The trial of marathon bombing suspect Dzhokhar Tsarnaev can begin as scheduled Monday in Boston after a federal appeals court ruled that the defense had not met the "extraordinary" standard required to justify its intervention.
The 1st U.S. Circuit Court of Appeals announced its decision Saturday. Tsarnaev's lawyer had asked the court to delay the trial and move it out of Massachusetts, saying he couldn't get a fair trial in a place where so many were affected by the bombings.
The appeals court ruled 2-1 to avoid intervening in the trial's timing and location.
"The judges in the majority are satisfied that full consideration has been given to the issues raised by the petition, and it is clear that the petition falls short of meeting the requirements for issuing the extraordinary writ of mandamus," two judges said in the majority opinion. One judge dissented, saying he didn't have enough time to carefully consider the petition filed Wednesday.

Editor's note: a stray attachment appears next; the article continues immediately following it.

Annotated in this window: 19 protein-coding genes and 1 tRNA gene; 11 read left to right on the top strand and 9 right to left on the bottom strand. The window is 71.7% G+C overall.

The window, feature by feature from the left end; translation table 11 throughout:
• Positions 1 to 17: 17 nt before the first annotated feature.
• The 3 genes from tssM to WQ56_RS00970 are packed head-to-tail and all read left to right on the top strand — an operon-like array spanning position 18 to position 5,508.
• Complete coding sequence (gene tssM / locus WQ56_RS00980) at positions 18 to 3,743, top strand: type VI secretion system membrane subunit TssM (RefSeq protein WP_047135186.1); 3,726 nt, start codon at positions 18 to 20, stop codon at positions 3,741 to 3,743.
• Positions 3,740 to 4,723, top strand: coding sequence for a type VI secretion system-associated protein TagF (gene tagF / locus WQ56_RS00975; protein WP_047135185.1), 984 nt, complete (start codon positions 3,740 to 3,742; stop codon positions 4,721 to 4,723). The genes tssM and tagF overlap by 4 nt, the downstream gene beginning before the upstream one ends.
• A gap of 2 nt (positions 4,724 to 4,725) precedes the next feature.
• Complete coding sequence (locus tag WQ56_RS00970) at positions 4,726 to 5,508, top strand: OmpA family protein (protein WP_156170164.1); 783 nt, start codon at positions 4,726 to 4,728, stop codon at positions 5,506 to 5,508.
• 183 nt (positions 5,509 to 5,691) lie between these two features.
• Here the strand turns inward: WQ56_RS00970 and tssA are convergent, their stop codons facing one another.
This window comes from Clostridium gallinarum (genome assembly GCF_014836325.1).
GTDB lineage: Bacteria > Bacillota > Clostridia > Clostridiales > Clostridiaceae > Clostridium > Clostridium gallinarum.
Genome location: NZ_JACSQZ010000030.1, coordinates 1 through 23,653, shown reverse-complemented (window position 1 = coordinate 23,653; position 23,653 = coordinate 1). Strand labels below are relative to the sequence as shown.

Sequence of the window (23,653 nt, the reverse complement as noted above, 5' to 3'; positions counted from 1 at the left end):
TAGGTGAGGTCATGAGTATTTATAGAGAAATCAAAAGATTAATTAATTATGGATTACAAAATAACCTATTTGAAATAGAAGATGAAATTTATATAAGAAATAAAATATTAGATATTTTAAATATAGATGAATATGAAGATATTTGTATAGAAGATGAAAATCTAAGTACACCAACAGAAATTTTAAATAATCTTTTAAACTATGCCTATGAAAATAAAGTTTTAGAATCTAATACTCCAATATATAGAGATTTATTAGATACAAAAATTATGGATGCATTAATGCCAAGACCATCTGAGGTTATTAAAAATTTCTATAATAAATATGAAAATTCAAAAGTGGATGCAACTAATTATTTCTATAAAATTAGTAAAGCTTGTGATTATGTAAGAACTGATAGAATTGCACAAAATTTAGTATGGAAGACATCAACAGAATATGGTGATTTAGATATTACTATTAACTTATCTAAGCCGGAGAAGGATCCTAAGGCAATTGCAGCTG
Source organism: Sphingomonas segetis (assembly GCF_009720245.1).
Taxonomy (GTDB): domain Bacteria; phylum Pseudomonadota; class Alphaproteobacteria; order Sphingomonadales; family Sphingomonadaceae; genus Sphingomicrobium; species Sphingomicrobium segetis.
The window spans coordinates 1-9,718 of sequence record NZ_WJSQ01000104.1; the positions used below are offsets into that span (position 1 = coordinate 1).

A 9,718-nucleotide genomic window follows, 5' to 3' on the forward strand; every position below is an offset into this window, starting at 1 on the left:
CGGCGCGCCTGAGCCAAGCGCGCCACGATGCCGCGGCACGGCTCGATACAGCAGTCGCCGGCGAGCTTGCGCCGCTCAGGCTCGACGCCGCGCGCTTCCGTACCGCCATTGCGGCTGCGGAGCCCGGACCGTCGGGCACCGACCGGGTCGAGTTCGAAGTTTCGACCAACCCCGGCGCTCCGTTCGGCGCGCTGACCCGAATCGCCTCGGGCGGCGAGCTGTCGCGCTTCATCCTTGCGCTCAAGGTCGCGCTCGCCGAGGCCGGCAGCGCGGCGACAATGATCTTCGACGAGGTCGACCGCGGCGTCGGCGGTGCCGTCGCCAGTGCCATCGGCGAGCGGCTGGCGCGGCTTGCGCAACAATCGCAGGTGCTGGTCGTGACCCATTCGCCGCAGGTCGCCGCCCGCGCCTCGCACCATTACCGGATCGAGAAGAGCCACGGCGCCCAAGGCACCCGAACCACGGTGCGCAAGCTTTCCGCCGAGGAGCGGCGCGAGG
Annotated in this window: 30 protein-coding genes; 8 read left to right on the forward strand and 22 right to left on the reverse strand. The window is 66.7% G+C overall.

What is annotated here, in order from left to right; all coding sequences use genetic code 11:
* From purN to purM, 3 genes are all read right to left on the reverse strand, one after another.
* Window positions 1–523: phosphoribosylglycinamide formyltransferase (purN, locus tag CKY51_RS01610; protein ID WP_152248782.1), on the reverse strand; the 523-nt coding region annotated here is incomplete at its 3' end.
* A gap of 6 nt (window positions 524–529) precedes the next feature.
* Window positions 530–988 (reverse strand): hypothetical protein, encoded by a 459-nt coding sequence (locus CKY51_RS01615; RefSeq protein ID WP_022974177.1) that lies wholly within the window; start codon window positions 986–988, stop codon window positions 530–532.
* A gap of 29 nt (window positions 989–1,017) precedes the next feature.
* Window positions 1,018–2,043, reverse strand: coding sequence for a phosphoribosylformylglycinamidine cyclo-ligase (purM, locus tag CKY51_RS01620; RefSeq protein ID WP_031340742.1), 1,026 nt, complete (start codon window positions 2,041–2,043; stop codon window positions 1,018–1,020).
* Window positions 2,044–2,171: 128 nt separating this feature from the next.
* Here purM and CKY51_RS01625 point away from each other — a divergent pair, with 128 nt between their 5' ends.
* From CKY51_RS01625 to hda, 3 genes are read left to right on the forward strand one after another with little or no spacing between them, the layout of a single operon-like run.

One of Tsarnaev's attorneys, Miriam Conrad, declined to comment Saturday.
Tsarnaev has pleaded not guilty to 30 charges connected to the April 2013 explosions that killed three people and wounded more than 260 others. Some of the charges carry the death penalty.
On Friday, U.S. District Judge George O'Toole, who is presiding over Tsarnaev's case, said jury selection should start as scheduled because it would be too inconvenient to delay it. He had denied a defense request Dec. 29 for a delay.
O'Toole said Friday that delaying the start "would cause some unknown degree of disruption" to the more than 1,200 people called as potential jurors and to the court. He had granted a two-month trial delay last fall and also rejected a previous request to move it.
This article was originally published on January 03, 2015.